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Last updated 11/7/2017 at Noon

The water in the Sabine River didn’t look nearly as good as it did in Sabine Lake, but the wind had forced us out of the lake early and we were hoping to save the day with an “iffy”Plan B. The switch in gears was foreign to my guests as they spend the majority of their fishing time wading waist deep water in search of trout and redfish on the lower coast.

It was apparent that some degree of immediate success was imminent if this trip was going to last very long.They reluctantly clipped off their saltwater offerings and tied on a three inch Usual Suspect or a Chatterbait.We chose a bank with more holes in the scattered moss in hopes of duping a few redfish.

Two missed strikes kept them in the game, but they remained dubious until a jolting strike on a chatterbait resulted in a screaming drag.I was pleased that it was any kind of fish, but their confidence level rose a notch when a three pound trout cleared the submerged moss.

“You have got to be kidding,” said an elated and surprised Kyle Nance.

“This is just crazy catching a trout this far up the river.“At the time I was thinking, “You haven’t seen crazy yet.” Sure enough, only a handful of cast later a three pound largemouth exploded into the air with Buzz Pardie’s swim bait dangling in his jaw.

“Do y’all catch a lot of bass this size,” he asked while admiring his catch.

“On average we don’t, but we catch great numbers of 12 to 16 inch fish and a bass over six pounds is not all that uncommon.” “We’ll let this one grow a little larger,” said Pardie, as he eased his bass over the side and replaced his mangled swim bait.

We made it until noon before Kyle, announced that his early morning kolaches were no longer doing the job and he was ready to search out something more substantial.I don’t know how many fish they caught and released, but it was a diverse catch.They caught bass, redfish, trout, flounder, drum, goggle-eye and one very irritated grinnel.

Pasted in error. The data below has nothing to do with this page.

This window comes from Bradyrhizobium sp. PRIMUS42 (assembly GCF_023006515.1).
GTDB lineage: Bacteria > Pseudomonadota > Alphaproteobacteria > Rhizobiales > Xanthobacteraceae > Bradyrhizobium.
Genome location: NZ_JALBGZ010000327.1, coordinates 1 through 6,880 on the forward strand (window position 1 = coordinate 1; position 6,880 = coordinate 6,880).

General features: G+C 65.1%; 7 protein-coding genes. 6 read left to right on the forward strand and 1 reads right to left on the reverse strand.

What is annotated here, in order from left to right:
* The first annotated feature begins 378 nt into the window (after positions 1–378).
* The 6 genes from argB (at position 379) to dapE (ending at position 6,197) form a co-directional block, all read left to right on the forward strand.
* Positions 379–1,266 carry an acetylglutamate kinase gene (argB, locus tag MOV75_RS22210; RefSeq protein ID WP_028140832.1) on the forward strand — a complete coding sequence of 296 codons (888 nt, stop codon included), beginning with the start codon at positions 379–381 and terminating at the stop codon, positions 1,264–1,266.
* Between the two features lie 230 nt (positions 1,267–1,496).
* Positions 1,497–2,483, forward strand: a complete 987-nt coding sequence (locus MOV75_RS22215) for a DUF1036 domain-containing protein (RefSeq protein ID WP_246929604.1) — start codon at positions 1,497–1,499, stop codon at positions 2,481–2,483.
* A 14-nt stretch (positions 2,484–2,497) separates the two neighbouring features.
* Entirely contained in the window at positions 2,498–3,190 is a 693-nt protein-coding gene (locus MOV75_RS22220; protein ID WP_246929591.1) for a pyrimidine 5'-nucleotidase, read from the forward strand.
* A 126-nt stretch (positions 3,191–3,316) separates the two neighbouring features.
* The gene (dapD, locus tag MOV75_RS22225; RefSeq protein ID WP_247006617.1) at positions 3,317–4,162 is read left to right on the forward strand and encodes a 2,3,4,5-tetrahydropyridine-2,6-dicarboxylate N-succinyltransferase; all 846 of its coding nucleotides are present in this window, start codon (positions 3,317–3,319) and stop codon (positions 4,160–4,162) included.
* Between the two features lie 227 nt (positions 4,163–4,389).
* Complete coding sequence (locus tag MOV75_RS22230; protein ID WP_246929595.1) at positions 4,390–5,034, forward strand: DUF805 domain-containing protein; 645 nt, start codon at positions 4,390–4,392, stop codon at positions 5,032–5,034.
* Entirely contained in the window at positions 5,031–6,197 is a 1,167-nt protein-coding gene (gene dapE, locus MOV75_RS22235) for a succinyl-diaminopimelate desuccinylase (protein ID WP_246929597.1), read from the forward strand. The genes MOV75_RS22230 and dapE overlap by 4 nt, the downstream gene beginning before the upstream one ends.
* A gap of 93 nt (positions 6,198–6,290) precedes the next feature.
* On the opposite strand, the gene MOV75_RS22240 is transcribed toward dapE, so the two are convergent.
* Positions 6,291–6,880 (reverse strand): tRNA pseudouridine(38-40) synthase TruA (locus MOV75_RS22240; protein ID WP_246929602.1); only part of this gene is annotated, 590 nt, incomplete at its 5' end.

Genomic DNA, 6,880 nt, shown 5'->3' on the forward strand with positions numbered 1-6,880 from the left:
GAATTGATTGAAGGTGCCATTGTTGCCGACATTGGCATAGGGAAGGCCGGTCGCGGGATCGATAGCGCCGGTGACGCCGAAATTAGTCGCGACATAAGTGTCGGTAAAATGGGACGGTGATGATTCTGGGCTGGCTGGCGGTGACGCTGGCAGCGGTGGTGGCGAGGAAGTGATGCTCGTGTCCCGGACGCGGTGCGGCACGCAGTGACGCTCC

While they unloaded their gear, I cleaned six bass, four redfish, eight trout and two flounder.Not bad for a Plan B!

I didn’t know what to expect when we were forced out of the lake, but I did know that our chance of catching at least a few bass was very good.I was only afraid of the possibility that catching small bass would not be good enough for two guys expecting to catch trout and redfish in the lake.Having talked with Trey Smith the day before, however, I felt like we may catch some larger bass as well as a redfish or two.The trout bite was totally unexpected.

Trey was one of the first local bass fishermen back on the water following the hurricane and he said the silver lining to all of the misery was that the bass fishing had been very good of late.While I have never doubted any information Trey cared to share, he backed up that assessment with a really impressive performance in a team tournament on the river only last weekend.

“The bass weren’t exactly where Mike Bass and I expected to find them,” said Smith, “or I feel like we may have done even better.”Their winning catch was still “Toledo Bendish” as the duo hung a 16.02 pound bag on the field.Their big bass was a 4.19 pound fish which means they caught a lot of solid fish.

Even though he was obviously pleased with the win, he was equally excited about the catches the rest of the field posted.“There were three bass over four pounds weighed in and half of the 16 teams brought double digit weights to the scales.” While they may not know exactly where Trey and Mike fished, most of the field knew what they were doing to catch their fish, but if they were doing something different they obviously had no reason to change.Logging time on the water as often as possible, even if you aren’t catching fish, is the ultimate key.Technique is strictly about confidence as the fish on the river are susceptible to the same lures and techniques used on T-Bend and Rayburn.

Based on the limited time that I now spend on the river, I couldn’t agree more with Smith’s assessment of the local bass fishing.We are fortunate to have this resource right here in our own backyard and it is only getting better!


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